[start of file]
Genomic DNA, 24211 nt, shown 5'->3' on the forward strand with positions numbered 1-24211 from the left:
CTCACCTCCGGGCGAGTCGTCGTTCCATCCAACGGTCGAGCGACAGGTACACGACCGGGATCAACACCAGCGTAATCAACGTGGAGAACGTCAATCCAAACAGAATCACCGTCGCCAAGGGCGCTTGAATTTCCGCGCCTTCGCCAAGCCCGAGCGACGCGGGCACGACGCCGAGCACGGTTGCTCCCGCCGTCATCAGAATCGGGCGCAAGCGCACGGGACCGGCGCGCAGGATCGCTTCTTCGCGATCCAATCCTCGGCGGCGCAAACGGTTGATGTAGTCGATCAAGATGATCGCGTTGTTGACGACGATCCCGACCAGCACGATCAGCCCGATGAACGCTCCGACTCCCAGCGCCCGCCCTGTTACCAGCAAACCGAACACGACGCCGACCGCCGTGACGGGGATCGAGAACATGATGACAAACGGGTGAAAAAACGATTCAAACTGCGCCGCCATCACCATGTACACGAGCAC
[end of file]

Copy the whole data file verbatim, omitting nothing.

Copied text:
Genomic DNA, 24211 nt, shown 5'->3' on the forward strand with positions numbered 1-24211 from the left:
CTCACCTCCGGGCGAGTCGTCGTTCCATCCAACGGTCGAGCGACAGGTACACGACCGGGATCAACACCAGCGTAATCAACGTGGAGAACGTCAATCCAAACAGAATCACCGTCGCCAAGGGCGCTTGAATTTCCGCGCCTTCGCCAAGCCCGAGCGACGCGGGCACGACGCCGAGCACGGTTGCTCCCGCCGTCATCAGAATCGGGCGCAAGCGCACGGGACCGGCGCGCAGGATCGCTTCTTCGCGATCCAATCCTCGGCGGCGCAAACGGTTGATGTAGTCGATCAAGATGATCGCGTTGTTGACGACGATCCCGACCAGCACGATCAGCCCGATGAACGCTCCGACTCCCAGCGCCCGCCCTGTTACCAGCAAACCGAACACGACGCCGACCGCCGTGACGGGGATCGAGAACATGATGACAAACGGGTGAAAAAACGATTCAAACTGCGCCGCCATCACCATGTACACGAGCAC